Teams and other groups can greatly benefit from mental training with a Sport Psychology Coach too! These teams can learn key skills to improve their team dynamics through interactive games and activities with the aim to grow as a cohesive unit. Additionally, team leaders such as coaches, captains, and upperclassmen can develop key leadership skills that will be helpful as they interact with their teammates and will also positively serve them in other leadership opportunities in the future.

Athletes have lots of different reasons for seeking out a Sport Psychology Coach, but central to most is a drive to improve their mental game and perform well at their sport. Whether you want to maximize your potential, better manage nerves during competition, or build confidence with a group, for most athletes and teams, a trained Sport Psychology Coach can really help.

The novel Coronavirus (COVID-19) has created a global crisis and has impacted people and businesses in every corner of the globe, and athletes have suffered greatly. NCAA sports, professional sports, and youth/adult leagues and tournaments have been have been cancelled or postponed worldwide. As a result of having to spend time away from their sport and teammates many athletes are experiencing anxiety, depression, loneliness, and other negative emotions during this challenging time. Here are some tips and resources to help you best handle this challenging time.

Physical Wellbeing

· Make sure to exercise and keep your body fit: Just because your team/sport is suspended right now or your gym is closed, you can still take care of your body and stay physically fit during this time! Many gyms and personal trainers have released new free or discounted at-home workouts that can be completed from the comfort, convenience, and safety of your own home.

· Go for a walk outside: The fresh air, sunlight and Vitamin D will contribute to your mental and physical health and wellbeing. Plus, you may even see some neighbors or friends that you can talk to (from a distance!).

· Utilize YouTube for skill instruction: YouTube is filled with coaches who have shared their tips and advice for specific technical suggestions that can be practiced in the convenience of your bedroom. View this as an opportunity to hone and improve your technique in the sport(s) that you compete in.

Mental Wellbeing

· Social connection: Remain connected to family members, teammates, and friends through phone/video calls. People are spending significantly more time at home, so to decrease feelings of isolation and loneliness utilize phone calls, video chats, and group calls. Keep in mind that other people are experiencing similar emotions and feelings right now, and it can be emotionally helpful to discuss shared experiences.

· Learn a new skill: One of the best ways to bond with loved ones and grow together is to learn a new skill together. Learning something new establishes new neural connections and can lead to shared positive experiences with family and friends. Here are 50 skills that can be learned on YouTube.

· Read: If you want to engage in something intellectual, give your family or friends a one-book challenge. Ask each member to pick a book and share the learnings with everybody. This will help you understand each other and grow together.


· Relax tense muscles: Try to actively relax the muscles in your face, jaw, shoulder, head and neck. These are the muscles that become tense when we are experiencing a threat. By relaxing these muscles, you are giving your body a signal that you are safe and okay.

· Handle your added stress: Most of us are feeling added stress and tension in our lives, these emotions are absolutely normal and warranted responses to the threats we hear on the news and social media. Just as a reminder: it is okay to feel and experience stress. There are healthy ways of dealing with stress and other uncomfortable emotions.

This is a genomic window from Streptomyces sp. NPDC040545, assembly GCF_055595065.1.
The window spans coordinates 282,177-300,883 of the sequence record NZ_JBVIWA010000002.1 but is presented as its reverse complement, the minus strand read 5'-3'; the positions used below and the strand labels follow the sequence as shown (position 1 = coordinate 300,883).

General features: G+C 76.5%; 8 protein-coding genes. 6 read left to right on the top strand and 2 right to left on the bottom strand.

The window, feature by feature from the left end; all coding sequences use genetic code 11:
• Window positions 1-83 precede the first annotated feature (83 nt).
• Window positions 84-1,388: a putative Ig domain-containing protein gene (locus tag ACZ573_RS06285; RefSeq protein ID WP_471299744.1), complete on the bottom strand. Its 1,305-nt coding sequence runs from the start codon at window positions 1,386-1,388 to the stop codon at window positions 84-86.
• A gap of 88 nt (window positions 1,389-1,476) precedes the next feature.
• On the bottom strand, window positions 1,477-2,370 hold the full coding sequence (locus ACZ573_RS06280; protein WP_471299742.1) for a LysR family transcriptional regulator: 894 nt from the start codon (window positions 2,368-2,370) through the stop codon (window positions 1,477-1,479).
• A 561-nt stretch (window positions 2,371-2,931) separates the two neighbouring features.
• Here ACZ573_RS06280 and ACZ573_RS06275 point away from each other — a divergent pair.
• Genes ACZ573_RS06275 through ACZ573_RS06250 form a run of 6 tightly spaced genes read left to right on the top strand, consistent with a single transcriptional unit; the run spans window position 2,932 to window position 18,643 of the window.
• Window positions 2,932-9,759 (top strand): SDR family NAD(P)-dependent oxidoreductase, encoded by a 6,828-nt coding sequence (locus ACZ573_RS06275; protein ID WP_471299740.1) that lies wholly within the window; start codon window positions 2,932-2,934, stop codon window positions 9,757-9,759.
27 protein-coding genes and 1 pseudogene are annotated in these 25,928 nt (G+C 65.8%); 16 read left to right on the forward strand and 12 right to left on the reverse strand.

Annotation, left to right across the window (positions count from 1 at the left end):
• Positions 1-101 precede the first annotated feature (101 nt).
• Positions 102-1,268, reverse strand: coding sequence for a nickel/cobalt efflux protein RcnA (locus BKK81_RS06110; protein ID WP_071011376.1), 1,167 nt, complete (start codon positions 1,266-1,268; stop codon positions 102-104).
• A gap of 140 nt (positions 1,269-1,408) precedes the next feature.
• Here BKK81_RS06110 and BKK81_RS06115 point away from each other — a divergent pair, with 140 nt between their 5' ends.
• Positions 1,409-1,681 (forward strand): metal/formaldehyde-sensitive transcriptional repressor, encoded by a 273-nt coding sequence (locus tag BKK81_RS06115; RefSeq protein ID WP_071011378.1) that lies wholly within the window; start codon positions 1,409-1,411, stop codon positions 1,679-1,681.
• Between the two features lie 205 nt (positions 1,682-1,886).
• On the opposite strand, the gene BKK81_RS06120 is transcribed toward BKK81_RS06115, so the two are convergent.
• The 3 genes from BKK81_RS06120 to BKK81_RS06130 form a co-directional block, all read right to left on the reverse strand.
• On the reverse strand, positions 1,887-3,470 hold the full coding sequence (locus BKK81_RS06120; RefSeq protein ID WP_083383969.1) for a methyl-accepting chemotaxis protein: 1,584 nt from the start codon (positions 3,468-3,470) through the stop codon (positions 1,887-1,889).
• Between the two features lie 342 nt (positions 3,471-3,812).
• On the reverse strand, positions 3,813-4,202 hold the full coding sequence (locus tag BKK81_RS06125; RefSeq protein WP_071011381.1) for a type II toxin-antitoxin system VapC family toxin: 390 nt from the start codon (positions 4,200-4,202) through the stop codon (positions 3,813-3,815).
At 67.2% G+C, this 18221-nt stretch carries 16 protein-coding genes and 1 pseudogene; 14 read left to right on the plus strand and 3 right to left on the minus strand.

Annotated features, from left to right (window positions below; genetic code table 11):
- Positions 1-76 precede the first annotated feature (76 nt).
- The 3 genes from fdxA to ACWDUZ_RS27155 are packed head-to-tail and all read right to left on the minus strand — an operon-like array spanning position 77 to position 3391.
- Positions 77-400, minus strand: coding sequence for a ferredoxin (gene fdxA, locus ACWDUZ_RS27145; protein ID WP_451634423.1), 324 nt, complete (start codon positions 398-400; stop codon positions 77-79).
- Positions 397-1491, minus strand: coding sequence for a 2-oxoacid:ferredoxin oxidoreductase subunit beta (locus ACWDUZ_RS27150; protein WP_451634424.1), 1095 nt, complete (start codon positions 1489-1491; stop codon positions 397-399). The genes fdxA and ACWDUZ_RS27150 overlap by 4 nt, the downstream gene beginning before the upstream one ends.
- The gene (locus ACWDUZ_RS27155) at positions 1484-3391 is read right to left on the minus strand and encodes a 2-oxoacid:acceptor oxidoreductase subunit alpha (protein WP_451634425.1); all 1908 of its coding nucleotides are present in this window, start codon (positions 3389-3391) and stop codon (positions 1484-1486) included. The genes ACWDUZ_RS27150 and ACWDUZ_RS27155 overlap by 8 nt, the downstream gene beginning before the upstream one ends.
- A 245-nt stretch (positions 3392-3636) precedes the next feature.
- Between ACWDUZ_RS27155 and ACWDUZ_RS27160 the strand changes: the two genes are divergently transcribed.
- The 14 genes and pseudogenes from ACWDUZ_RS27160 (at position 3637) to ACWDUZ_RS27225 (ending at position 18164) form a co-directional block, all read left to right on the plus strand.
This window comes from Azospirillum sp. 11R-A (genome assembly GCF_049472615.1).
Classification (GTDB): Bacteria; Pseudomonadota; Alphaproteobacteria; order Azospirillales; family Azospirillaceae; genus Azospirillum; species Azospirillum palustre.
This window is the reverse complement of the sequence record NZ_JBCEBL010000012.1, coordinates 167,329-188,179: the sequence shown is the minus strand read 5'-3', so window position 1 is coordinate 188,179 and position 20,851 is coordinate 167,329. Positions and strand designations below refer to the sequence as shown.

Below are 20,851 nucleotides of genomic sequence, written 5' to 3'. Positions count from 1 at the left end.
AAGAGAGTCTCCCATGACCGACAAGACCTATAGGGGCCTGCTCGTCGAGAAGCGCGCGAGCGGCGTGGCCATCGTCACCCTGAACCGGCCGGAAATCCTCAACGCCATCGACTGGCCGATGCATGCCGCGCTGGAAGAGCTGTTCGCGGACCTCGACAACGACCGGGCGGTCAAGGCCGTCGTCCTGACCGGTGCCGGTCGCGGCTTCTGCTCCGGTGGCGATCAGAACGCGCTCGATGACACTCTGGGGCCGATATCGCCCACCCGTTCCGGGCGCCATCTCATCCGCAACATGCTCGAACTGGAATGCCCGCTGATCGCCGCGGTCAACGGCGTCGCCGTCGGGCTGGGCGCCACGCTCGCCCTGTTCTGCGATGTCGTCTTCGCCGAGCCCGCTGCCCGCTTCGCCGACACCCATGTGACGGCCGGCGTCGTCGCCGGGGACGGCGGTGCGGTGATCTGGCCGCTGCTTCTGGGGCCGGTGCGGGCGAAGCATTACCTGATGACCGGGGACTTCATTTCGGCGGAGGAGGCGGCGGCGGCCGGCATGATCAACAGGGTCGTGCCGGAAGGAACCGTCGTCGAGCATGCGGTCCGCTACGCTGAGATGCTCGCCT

· Slow down: Allow your body to rest, eat healthy food and learn how to slow down. Try to relax and let go of the need to accomplish too many tasks. More is not always better, for your brain and for your life.

· Meditate: Taking part in deep-breathing and meditation practices can help lead to decreased stress, feelings of control, and greater self-awareness of thoughts, feelings, and physical sensations. Headspace, Calm, and Waking Up are three highly recommended guided meditation apps that make the process of meditation a bit easier.

Final Thoughts

· Get your information from reliable sources: This can be a difficult time to differentiate between helpful legitimate information from false gossip/clickbait. If you are looking for additional information please visit the Center for Disease Control and Prevention (CDC) or the World Health Organization (WHO) for additional information and resources.

· Wash your hands: Wash your hands with warm soapy water and use hand sanitizer as much as possible! Set up routines and reminders. Wash them whenever you enter or exit a building, enter or exit a meeting, shake hands with people, eat food, cough/sneeze, etc.

· Don't make big decisions: Refrain from making any big decisions if possible. When we are stressed out, we want to take action and solve the problems impulsively. Use the HATS acronym to avoid action: whenever Hurt, Angry, Tired or Stressed, don’t make a major decision!

· Gratitude: Practice gratitude and take note of all of the things in your life that you are grateful and thankful for. Writing down three things that you are thankful for each day in a journal is an excellent way to practice gratitude and remind yourself that you have much to be appreciative of and grateful for, even during tough times.

· Happiness Hacks: If you feel lonely or negative during these times, try some “Happiness Hacks” from Gagandeep Singh, Tiebreaker Psych’s Sport Psychology Intern, to help lighten up your day. Here is a video on some easy tips and tricks that can be used in your daily life to feel happier.

· Sport Psychology Coaching: For athletes, this is the perfect time to practice your mental skills. Psychological skills like mindfulness, visualization and self-awareness are best perfected in silence, and this is a great opportunity to gain an extra edge over your competitors. To learn more about Sport Psychology Coaching please visit Tiebreaker Psych LLC and book a free one-on-one 60-minute online Zoom Sport Psychology Coaching session.

Please show empathy, kindness and compassion towards everybody during this difficult time and keep in mind that other people are also going through a tough time. Remember that we are all in this together!

Wishing you safety, health, and strength during this challenging time. This too shall pass.